On Thu, 30 Jan 2020 19:19:53 +0000
Simon Slavin <slav...@bigfraud.org> wrote:

> Have any of you been using this term for a meaning other than "Fully
> conforming to SQL:2019 (or whatever version you think current) ?  Do
> you have documentation somewhere ?  Or are my suspicions correct and
> there's no such thing ?

I often refer to "the SQL standard" as if there were only one.  For
many purposes, there might as well be just one.  

For example, some SQL DBMSs support "UPDATE FROM" to update one table
from another.  If we can agree that's nonstandard SQL, then surely it's
also "not standard SQL" and "is not defined by the SQL standard".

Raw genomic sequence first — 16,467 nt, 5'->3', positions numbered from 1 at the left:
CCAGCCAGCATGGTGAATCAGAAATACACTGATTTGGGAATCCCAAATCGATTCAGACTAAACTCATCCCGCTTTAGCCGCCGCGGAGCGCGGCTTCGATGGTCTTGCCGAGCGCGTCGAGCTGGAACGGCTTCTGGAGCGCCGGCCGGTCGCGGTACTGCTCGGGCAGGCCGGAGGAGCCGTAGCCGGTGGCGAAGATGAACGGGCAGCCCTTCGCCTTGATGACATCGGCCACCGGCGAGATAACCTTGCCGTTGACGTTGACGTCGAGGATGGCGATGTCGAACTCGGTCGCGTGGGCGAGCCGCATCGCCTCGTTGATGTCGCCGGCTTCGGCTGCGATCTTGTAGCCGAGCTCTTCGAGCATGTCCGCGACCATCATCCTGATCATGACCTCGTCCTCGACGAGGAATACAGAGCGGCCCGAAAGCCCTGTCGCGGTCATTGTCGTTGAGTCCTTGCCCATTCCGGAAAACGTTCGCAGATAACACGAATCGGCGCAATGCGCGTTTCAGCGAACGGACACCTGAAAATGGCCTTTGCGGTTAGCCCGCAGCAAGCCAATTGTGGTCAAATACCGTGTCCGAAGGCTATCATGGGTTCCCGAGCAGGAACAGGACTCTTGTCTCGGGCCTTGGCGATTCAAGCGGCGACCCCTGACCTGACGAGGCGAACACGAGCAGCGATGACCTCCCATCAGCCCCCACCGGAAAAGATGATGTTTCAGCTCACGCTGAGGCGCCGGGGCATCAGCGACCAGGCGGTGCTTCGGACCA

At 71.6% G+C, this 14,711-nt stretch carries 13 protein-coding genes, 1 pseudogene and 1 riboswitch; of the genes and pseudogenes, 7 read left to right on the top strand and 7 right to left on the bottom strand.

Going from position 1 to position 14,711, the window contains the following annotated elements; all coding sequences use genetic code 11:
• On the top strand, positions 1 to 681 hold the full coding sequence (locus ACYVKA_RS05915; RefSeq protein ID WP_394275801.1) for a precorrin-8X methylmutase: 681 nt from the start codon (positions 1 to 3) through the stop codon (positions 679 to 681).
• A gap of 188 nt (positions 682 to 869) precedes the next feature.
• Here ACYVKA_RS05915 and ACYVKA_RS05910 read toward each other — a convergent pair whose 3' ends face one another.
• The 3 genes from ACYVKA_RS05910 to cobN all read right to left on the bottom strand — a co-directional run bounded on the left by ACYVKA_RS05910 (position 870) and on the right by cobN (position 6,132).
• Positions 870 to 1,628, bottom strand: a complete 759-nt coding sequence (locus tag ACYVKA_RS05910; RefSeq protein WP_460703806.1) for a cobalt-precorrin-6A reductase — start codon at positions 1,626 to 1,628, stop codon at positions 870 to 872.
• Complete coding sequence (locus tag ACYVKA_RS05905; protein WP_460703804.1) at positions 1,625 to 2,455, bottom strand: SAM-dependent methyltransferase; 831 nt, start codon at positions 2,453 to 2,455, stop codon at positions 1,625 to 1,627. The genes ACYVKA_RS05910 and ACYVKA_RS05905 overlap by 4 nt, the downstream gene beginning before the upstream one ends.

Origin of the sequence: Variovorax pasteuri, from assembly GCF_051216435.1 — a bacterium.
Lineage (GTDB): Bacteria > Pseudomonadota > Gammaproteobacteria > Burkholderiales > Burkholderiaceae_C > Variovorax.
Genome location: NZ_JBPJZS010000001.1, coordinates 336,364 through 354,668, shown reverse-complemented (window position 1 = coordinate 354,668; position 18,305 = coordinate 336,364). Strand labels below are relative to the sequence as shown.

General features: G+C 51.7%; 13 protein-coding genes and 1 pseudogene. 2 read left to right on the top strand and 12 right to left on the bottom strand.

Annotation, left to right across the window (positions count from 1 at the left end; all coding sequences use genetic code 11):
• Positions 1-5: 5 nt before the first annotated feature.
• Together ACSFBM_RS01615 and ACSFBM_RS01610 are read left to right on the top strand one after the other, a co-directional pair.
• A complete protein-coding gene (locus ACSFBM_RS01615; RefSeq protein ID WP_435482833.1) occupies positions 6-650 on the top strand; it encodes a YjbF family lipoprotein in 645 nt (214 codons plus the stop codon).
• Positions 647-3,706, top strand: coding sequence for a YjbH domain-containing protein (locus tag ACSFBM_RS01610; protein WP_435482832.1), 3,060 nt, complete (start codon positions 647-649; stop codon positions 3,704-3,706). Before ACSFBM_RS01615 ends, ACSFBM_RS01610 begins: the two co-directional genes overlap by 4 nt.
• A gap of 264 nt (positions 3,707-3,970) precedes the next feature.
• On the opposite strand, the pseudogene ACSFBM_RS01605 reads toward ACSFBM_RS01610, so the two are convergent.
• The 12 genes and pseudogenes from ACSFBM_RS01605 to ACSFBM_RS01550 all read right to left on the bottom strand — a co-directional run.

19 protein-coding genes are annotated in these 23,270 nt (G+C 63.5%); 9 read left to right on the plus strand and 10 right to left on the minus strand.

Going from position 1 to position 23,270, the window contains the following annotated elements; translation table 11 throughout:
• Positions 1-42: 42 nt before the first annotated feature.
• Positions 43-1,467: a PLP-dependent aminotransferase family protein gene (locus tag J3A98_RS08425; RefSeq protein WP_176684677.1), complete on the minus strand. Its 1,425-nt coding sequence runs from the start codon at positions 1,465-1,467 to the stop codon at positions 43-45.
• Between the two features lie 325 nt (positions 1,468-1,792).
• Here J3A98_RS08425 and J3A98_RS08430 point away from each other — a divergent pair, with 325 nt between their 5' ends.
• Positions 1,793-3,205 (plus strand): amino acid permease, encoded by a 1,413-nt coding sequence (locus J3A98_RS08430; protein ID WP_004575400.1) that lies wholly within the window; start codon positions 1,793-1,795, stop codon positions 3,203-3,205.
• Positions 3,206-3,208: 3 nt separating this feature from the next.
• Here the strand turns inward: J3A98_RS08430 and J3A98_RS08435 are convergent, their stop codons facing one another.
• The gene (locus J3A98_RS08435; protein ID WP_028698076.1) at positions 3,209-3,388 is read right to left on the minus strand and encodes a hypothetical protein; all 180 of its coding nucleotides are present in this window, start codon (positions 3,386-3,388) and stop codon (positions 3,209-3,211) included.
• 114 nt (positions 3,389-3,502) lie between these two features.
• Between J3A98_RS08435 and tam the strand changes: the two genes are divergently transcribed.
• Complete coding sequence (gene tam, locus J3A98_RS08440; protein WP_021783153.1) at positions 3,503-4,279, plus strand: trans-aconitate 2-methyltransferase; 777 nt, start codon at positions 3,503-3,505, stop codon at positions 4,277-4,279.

Similarly, last I checked, no SQL standard supported LIMIT for SELECT.  

On the positive side, some parts of SQL haven't changed since the Late
Bronze Age.  "SELECT *" still means all columns; "FROM" still takes a
table argument, whether a tablename, view, or expression.  "WHERE"
operates on values "before" aggregation; "HAVING" on values "after"
aggregation.  Any implementation that operates any other way does not
implement standard SQL.  

SQL is hardly unique in this regard.  We also refer to "the" C standard
library, to "Posix", and to "the" C or C++ standard.  Like SQL, there
are many such and (also like SQL) some parts are unchanged since the
beginning while, just as usefully, some that weren't part of the
first standard haven't changed since they were introduced.  


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